RBA Holds Rates at Record Low as High Aussie Impedes Transition

Photographer: Patrick Hamilton/Bloomberg

Glenn Stevens, governor of the Reserve Bank of Australia. Close

Glenn Stevens, governor of the Reserve Bank of Australia.

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Photographer: Patrick Hamilton/Bloomberg

Glenn Stevens, governor of the Reserve Bank of Australia.

The Reserve Bank of Australia kept its benchmark cash rate at a record low as an elevated currency combines with government cutbacks and a slowdown in mining investment to constrain growth.

The key rate was held at 2.5 percent for an 11th month, Governor Glenn Stevens and his board announced in Sydney today. The decision was predicted by all 29 economists surveyed by Bloomberg and markets had priced in almost no chance of a move.

In a largely unchanged statement, Stevens said the nation’s elevated currency “is offering less assistance than it might in achieving balanced growth in the economy.” The central bank has flagged government spending cuts and a drop in resource investment as constraints on growth. With a pickup in housing and resilient employment balancing the outlook, traders expect the RBA will remain sidelined this year.

“It’s a pretty balanced statement,” said Su-Lin Ong, head of Australian economic and fixed-income strategy at Royal Bank of Canada in Sydney. “Rates are likely to remain low for an extended period -- that’s the clear message from the RBA.”

Stevens is due to deliver a speech in Hobart on July 3.

The Australian dollar has gained more than 7 percent since the RBA moved to a neutral bias in February this year. It traded at 94.50 U.S. cents at 3:12 p.m., compared with 94.17 cents before the release.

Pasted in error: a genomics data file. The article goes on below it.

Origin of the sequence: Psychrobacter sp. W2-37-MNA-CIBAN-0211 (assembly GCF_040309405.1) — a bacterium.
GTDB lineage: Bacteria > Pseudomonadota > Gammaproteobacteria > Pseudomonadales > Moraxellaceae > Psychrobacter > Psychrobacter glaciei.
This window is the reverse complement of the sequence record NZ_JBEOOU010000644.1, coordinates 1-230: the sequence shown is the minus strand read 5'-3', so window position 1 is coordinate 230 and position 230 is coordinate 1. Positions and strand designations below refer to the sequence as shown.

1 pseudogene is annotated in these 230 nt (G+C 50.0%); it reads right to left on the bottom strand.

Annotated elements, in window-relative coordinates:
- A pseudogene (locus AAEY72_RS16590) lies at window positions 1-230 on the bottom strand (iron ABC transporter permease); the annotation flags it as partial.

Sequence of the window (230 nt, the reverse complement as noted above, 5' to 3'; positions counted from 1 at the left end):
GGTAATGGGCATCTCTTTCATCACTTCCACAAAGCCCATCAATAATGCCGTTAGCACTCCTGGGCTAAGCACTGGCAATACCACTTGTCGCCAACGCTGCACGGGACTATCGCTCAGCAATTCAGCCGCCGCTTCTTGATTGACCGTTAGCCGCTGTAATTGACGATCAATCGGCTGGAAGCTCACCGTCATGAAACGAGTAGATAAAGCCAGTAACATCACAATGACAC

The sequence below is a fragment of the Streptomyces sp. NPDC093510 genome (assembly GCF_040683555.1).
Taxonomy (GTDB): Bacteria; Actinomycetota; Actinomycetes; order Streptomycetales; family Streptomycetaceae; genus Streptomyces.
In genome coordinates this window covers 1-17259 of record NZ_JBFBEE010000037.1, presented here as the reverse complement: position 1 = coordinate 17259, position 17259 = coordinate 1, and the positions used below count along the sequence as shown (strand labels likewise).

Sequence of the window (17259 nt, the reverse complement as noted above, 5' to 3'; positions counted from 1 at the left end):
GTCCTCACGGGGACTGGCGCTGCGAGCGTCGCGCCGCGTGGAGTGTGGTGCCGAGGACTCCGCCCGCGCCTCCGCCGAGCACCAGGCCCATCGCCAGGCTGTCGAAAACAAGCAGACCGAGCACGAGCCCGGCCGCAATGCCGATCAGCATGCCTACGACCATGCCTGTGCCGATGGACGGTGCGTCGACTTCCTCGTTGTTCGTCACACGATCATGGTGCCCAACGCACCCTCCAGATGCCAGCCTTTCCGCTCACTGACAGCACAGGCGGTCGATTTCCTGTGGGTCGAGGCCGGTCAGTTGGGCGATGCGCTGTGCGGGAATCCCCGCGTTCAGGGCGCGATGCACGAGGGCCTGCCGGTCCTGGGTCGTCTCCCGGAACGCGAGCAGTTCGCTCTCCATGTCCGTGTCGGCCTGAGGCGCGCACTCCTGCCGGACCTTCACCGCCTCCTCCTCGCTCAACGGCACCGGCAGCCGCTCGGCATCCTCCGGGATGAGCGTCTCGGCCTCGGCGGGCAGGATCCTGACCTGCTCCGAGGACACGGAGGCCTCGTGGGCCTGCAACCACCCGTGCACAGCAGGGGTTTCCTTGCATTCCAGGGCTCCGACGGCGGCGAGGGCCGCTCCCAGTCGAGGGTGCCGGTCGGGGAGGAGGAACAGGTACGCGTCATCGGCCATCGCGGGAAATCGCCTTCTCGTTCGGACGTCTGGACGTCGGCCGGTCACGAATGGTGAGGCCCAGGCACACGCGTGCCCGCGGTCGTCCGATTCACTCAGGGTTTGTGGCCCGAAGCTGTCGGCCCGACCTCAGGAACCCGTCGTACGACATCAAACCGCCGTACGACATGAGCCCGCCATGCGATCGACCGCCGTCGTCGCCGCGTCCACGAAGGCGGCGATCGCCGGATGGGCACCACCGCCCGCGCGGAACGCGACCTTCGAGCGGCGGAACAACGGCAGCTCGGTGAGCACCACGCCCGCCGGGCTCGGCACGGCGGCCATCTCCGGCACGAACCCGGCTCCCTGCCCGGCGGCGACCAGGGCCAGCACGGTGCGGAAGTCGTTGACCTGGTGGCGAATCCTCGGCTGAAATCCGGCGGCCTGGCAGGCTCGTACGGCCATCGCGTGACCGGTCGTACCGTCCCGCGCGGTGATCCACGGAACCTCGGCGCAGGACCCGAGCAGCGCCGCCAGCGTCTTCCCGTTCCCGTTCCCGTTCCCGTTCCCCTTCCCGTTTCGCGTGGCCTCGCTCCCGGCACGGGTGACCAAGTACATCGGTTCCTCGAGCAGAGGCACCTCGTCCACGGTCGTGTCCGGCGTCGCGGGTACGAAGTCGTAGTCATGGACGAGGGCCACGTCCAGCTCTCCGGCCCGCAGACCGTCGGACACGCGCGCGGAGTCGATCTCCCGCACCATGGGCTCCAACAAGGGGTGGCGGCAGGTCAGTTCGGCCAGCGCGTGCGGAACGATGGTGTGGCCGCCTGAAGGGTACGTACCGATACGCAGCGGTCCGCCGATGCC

Traders are pricing in 4 basis points of declines to the benchmark rate over the next 12 months, according to an index of swaps from Credit Suisse Group AG in Sydney today.

Budget Cuts

Australia’s treasurer in May announced cuts to spending on welfare and the public service and a new tax on the highest paid that began today. Consumer confidence fell to its lowest level since August 2011, prior to the central bank’s most recent easing cycle, after the budget’s May 13 release.

The labor market has held up, with the jobless rate remaining at 5.8 percent in May. Lending too is responding to low borrowing costs, with private-sector credit expanding 4.7 percent in May from a year earlier, the fastest pace since March 2009, central bank data showed.

“There has been some improvement in indicators for the labor market in recent months, but it will probably be some time yet before unemployment declines consistently,” Stevens said today. “Overall, the bank still expects growth to be a little below trend over the year ahead.”

Home prices rebounded 1.4 percent in June after slipping 1.9 percent in May, according to RP Data-Rismark’s Hedonic Home Value Index report released in Sydney today.

RBA board member John Edwards said in a paper released last week that Australia can weather the slump in mining investment, and Japan could return as the nation’s biggest trading partner, spurred by increasing liquefied natural gas exports.

Replacing 2 percent to 3 percent of gross domestic product with non-mining sources of growth over five to six years will be “onerous but not difficult,” Edwards wrote in the paper for the Lowy Institute titled “Beyond the Boom.” A weaker currency would also help, he said.

To contact the reporter on this story: Michael Heath in Sydney at mheath1@bloomberg.net

To contact the editors responsible for this story: Stephanie Phang at sphang@bloomberg.net Malcolm Scott, Victoria Batchelor

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